First Britons had dark skin, DNA ear scraps found in 10,000 year-old ‘Cheddar Man’ reveal

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The earliest Britons were black-skinned, with dark curly hair and possibly blue eyes, new analysis of a 10,000-year-old Somerset skeleton has revealed.

The groundbreaking discovery was made in a “stroke of luck” after archeologists found scraps of DNA in the ear of the Mesolithic “Cheddar Man”, the oldest complete skeleton ever found in the UK and one of the museum’s most treasured specimens.

The results show, contrary to popular belief, that the founding generations of Britons owed more in appearance to Paleolithic Africans, from whom all humans descend. Scientists said they show that commonly understood racial categories are historically only “recent constructions”.

Archeologists already knew Cheddar Man was about five foot five inches tall, around 10 stone with good teeth and that he died in his early 20s. But genetic sequencing that would have been impossible just ten years ago have now allowed them to determine the colour of its skin, eyes, and hair.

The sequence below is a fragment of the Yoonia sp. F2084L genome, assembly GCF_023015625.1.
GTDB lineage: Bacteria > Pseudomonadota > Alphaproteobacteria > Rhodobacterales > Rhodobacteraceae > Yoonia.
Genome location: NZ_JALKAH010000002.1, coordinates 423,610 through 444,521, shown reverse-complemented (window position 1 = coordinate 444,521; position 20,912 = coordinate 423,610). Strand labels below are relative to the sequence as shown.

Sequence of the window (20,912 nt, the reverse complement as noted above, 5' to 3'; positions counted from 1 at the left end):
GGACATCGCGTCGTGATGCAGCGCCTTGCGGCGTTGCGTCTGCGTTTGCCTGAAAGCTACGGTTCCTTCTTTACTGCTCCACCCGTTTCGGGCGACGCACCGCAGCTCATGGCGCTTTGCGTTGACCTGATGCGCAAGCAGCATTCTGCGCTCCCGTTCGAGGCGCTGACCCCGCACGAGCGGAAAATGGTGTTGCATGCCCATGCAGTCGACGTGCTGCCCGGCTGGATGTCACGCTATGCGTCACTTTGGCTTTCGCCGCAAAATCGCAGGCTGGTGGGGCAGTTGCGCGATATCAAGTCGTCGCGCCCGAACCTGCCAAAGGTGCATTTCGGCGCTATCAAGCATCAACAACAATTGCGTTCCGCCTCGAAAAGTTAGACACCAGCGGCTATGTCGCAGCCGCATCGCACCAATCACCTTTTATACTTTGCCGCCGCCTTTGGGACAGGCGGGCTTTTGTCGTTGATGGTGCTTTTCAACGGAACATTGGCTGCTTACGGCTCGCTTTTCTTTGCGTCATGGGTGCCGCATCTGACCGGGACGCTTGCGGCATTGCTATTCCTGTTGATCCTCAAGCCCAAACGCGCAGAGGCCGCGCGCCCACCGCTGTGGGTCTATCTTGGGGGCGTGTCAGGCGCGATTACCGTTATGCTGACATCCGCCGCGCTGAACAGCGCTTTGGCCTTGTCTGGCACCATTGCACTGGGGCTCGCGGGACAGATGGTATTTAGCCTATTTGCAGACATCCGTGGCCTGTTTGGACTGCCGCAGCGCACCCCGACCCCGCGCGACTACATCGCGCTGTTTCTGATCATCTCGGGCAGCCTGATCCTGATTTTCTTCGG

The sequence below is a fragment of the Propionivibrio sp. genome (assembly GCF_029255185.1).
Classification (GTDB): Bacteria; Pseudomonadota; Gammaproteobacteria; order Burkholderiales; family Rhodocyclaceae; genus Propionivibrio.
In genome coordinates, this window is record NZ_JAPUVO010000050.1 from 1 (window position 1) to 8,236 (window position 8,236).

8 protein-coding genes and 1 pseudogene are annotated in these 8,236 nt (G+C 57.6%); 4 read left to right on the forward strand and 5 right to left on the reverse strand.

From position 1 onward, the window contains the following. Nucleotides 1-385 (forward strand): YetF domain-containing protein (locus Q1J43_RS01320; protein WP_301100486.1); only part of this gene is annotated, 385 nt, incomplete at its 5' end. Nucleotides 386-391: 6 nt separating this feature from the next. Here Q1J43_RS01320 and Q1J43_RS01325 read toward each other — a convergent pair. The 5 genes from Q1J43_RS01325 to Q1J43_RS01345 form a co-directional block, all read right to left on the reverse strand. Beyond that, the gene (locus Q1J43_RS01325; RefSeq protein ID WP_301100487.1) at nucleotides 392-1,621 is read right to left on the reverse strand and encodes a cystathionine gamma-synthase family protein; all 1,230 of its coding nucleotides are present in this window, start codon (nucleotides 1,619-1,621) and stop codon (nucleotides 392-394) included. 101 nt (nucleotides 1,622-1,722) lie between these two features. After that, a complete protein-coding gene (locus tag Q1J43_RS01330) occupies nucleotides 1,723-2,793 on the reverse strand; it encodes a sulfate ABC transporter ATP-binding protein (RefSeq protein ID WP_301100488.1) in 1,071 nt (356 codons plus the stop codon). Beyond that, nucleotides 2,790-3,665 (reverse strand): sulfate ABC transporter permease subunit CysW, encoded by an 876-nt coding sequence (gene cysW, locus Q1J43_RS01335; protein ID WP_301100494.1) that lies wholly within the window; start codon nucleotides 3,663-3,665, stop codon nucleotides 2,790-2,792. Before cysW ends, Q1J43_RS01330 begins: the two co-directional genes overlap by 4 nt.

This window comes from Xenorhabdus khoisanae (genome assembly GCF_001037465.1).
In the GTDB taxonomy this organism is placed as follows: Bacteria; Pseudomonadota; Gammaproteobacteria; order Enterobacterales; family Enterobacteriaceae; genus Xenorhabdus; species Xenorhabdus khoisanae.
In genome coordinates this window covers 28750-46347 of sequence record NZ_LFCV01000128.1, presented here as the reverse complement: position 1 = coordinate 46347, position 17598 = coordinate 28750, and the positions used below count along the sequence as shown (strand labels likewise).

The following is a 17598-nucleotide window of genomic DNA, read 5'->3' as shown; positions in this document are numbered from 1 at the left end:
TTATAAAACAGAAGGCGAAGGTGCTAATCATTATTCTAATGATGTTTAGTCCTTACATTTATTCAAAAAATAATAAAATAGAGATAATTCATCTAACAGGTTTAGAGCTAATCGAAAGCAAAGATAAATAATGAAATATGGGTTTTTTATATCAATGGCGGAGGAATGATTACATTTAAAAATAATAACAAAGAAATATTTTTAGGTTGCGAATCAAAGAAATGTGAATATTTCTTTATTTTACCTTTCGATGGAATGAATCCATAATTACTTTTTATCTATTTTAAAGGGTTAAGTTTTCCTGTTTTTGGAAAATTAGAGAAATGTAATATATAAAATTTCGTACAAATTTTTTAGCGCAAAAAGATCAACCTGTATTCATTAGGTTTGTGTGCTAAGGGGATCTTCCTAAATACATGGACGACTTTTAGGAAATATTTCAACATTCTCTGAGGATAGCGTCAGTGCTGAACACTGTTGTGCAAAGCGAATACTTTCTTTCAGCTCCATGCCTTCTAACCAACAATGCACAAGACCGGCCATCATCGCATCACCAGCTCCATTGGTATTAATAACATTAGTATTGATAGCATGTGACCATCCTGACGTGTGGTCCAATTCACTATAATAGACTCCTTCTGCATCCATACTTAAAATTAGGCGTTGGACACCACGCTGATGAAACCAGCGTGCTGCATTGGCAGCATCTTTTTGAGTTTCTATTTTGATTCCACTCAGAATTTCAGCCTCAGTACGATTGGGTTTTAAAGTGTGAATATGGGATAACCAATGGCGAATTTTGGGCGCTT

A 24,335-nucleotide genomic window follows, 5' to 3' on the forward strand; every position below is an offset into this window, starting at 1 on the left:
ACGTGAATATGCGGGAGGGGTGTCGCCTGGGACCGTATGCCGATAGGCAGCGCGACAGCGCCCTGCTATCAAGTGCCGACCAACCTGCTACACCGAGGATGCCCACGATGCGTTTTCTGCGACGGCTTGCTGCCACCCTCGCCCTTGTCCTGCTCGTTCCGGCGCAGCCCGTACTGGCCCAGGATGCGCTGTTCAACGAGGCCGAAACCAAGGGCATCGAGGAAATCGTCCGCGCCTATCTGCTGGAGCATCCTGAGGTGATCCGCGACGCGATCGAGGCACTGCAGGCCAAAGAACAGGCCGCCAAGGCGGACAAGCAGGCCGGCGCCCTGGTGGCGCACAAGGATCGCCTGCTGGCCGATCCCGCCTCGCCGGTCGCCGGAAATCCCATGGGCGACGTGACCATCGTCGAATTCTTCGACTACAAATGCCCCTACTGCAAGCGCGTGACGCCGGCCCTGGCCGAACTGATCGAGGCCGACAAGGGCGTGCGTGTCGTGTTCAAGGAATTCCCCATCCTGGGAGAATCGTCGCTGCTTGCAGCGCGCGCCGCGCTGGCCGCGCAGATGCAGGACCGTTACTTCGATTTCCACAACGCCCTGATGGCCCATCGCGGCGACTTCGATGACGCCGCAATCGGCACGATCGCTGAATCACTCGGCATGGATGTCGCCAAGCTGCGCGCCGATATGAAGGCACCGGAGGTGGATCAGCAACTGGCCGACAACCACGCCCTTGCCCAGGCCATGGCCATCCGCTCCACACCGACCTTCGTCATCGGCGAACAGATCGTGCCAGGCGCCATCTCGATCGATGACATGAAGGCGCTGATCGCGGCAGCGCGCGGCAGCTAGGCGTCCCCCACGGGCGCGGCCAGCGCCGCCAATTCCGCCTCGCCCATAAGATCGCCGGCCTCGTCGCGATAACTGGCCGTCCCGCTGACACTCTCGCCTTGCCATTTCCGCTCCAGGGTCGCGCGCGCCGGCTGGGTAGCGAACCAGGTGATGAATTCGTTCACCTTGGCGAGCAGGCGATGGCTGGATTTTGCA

“The combination of quite dark skin and blue eyes is something that we don’t imagine is typical, but that was the real appearance of these people, something that’s quite rare today,” said Professor Chris Stringer, research leader in human origins at the Natural History Museum.

Read full, original post: Cheddar Man: the first Britons were black, Natural History Museum DNA study reveals

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